Finally, Science Is Getting the Attention It Deserves in Schools

President Barack Obama isn’t letting up on his mission for more STEM education in the United States.

Science, technology, engineering, and math have been on Obama’s radar since he first ran for president in 2008. In his budget last week, the president once again highlighted those academic areas with the inclusion of several new STEM education programs.

Secretary of Education Arne Duncan testified last week on Capitol Hill regarding Obama’s budget. He said:

Reforming federal support to support an effective, cohesive national STEM education strategy is a top Administration priority...Our nation depends on an innovation economy, and America's capacity to build and create should never be limited by a shortage of talent in the STEM fields.

The president’s budget proposal moves 90 STEM programs across 11 different agencies under the authority of the Department of Education. The reorganization is meant to "improve the delivery, impact, and visibility of STEM efforts," the budget document states.



One of the major plans in his budget includes the $150 million STEM Innovation Networks program. It would provide competitive grants to school districts that partner with universities, nonprofits, businesses and others to improve STEM learning.

He also wants to create a professional STEM learning community that operates primarily online, enabling STEM educators to share innovative content, teach strategies, and research findings.

Along with this project, Obama would also “recognize and reward the most accomplished STEM educators as instructional leaders who would receive additional pay.

Also, Obama’s plan includes investing $80 million for STEM Teacher Pathways which would develop “100,000 new effective STEM teachers by recruiting, training, and placing talented recent college graduates and mid-career professionals in the STEM fields in high-need schools.”

Obama isn’t alone in his grand plans for STEM education. States are getting on board, too. Lawmakers are realizing that students need this kind of education to compete in a global economy.

The Next Generation Science Standards, which were released earlier this month, will help states adopt curriculum around STEM.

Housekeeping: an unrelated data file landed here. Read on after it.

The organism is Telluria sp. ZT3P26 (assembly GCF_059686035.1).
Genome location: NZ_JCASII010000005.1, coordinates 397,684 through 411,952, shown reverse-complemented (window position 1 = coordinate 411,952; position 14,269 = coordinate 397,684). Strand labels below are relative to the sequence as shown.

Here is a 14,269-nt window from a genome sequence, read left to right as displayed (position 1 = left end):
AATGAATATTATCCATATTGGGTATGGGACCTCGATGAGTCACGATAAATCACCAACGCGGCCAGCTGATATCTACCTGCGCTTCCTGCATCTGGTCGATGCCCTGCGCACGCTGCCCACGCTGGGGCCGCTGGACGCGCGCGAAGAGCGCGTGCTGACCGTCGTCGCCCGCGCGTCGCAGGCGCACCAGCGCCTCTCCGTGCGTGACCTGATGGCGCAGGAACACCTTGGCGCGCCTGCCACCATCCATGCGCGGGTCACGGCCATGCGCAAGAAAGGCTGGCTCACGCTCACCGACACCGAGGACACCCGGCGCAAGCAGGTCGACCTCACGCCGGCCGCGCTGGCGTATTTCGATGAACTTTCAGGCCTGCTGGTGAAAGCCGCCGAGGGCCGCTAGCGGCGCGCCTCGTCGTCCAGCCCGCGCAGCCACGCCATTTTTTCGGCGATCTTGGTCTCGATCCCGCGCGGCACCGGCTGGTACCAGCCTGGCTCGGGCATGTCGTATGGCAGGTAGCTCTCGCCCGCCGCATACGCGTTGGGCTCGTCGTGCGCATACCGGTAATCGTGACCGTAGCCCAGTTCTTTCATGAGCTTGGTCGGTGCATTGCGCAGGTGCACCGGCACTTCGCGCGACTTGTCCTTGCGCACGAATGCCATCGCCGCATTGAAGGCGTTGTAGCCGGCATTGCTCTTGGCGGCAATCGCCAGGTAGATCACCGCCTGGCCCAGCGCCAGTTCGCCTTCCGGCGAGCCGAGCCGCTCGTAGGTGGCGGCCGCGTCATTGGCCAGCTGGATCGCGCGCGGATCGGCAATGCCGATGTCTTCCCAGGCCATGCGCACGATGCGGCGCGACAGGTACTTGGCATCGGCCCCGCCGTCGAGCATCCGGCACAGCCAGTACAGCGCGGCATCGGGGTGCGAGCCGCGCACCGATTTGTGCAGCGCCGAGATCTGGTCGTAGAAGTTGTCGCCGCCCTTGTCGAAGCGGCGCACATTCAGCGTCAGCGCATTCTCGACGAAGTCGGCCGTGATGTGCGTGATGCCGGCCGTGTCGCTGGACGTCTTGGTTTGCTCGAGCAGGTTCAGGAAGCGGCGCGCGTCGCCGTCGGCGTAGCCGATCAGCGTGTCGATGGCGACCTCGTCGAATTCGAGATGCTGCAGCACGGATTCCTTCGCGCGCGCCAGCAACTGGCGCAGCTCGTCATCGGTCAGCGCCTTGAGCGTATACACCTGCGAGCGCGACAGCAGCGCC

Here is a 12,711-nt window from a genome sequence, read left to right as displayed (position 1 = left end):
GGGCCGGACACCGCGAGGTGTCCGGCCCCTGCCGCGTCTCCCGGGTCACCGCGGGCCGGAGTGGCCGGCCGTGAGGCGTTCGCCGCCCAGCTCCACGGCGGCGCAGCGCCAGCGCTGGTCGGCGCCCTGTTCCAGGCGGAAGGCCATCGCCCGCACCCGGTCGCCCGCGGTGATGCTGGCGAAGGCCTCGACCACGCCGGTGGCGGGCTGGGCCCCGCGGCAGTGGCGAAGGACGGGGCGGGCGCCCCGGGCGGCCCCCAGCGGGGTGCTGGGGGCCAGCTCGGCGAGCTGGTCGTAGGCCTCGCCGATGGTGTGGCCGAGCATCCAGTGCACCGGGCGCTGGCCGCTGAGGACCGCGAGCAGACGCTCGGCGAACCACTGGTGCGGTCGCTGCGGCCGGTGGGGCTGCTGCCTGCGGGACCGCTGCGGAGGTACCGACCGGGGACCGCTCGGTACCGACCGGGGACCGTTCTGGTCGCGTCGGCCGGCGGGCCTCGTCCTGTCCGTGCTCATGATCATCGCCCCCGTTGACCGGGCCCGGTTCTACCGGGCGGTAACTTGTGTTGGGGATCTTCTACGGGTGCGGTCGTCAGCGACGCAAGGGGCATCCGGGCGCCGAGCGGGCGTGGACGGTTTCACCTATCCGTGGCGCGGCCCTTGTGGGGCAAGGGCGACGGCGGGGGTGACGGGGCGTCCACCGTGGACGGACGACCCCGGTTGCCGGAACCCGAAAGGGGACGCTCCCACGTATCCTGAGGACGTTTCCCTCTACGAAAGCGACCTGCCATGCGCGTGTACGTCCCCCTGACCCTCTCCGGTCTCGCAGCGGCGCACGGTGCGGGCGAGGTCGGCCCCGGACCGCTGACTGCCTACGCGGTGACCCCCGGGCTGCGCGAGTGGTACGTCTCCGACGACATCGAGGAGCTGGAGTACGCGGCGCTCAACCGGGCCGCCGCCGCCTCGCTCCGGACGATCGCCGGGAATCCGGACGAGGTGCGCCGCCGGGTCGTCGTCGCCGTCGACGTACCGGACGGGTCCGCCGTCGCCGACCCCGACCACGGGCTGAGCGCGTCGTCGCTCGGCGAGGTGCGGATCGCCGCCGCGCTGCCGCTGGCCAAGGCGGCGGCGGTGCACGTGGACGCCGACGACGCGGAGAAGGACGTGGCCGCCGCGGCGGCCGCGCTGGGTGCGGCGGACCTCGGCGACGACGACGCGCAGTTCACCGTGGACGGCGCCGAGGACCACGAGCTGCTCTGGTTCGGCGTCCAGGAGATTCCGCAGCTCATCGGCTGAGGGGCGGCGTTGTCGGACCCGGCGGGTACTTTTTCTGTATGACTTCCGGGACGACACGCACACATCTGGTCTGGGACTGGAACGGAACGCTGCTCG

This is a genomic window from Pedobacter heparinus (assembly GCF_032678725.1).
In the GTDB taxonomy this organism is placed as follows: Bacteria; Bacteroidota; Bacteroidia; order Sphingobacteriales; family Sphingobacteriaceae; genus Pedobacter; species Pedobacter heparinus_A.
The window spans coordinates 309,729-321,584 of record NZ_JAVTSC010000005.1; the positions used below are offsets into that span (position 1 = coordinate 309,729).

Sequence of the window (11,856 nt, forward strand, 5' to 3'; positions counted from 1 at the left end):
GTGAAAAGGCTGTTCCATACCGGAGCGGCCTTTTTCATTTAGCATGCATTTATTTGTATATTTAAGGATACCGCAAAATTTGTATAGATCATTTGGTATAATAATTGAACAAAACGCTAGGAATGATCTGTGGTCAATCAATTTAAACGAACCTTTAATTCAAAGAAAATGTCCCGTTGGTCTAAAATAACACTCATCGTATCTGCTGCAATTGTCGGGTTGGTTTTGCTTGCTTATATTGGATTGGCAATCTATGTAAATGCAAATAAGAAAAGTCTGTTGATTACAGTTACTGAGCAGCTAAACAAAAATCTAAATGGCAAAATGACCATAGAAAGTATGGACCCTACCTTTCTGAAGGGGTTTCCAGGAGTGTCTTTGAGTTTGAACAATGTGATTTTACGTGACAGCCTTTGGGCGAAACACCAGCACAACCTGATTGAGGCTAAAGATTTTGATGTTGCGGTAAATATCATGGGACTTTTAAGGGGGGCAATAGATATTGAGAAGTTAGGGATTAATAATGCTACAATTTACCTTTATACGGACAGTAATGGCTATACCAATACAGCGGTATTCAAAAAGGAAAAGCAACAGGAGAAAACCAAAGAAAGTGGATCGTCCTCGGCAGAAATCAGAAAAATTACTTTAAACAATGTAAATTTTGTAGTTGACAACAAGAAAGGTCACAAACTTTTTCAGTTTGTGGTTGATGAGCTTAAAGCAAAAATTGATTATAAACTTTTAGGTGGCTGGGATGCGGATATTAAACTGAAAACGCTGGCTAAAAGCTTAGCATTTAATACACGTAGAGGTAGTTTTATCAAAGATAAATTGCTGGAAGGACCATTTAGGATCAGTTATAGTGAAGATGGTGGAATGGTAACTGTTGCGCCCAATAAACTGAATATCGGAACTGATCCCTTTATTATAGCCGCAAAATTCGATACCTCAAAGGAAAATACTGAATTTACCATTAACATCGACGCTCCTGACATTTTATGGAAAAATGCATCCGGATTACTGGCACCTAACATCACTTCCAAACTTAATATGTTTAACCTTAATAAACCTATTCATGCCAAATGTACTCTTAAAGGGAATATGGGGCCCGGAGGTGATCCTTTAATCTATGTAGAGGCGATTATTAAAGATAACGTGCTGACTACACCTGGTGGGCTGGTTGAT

Maine Republican Gov. Paul R. LePage, a keen supporter of STEM education, says he wants the updated standards.

“Our goal is the preparation of students for college and/or careers,” he said in the press release from the Maine Department of Education. “We cannot do that with outdated standards. Not only must the information be up to date, so must the concepts and the way we teach them.”

But some states aren’t waiting for Obama or the next set of science standards.

The future of our industry, and frankly the economy as a whole, depends on our ability to raise a generation of technically savvy problem solvers.

In northwest Tennessee, a new website was recently launched to support and share educational advice in STEM education. The Utah state legislature appropriated $10 million to promote STEM education in the state. Washington Governor Jay Inslee released his state’s budget in late March and focused on STEM.

In Indiana, local manufacturers are sponsoring the National Robotics League (NRL) Championships in order to fuel young minds.

“The future of our industry, and frankly the economy as a whole, depends on our ability to raise a generation of technically savvy problem solvers who are eager to continue to push the innovation and technology envelope,” said Steve Wolsiffer, Indiana National Tooling and Machining Association Chapter President in a release.

It will take federal, state, local, and private resources in order for the United States to gain steam in STEM education.

As Obama said in his January inaugural address, “No single person can train all the math and science teachers we’ll need to equip our children for the future, or build the roads and networks and research labs that will bring new jobs and businesses to our shores. Now, more than ever, we must do these things together, as one nation and one people.”

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Suzi Parker is an Arkansas-based political and cultural journalist whose work frequently appears in The Washington Post and The Christian Science Monitor. She is the author of two books. @SuziParker |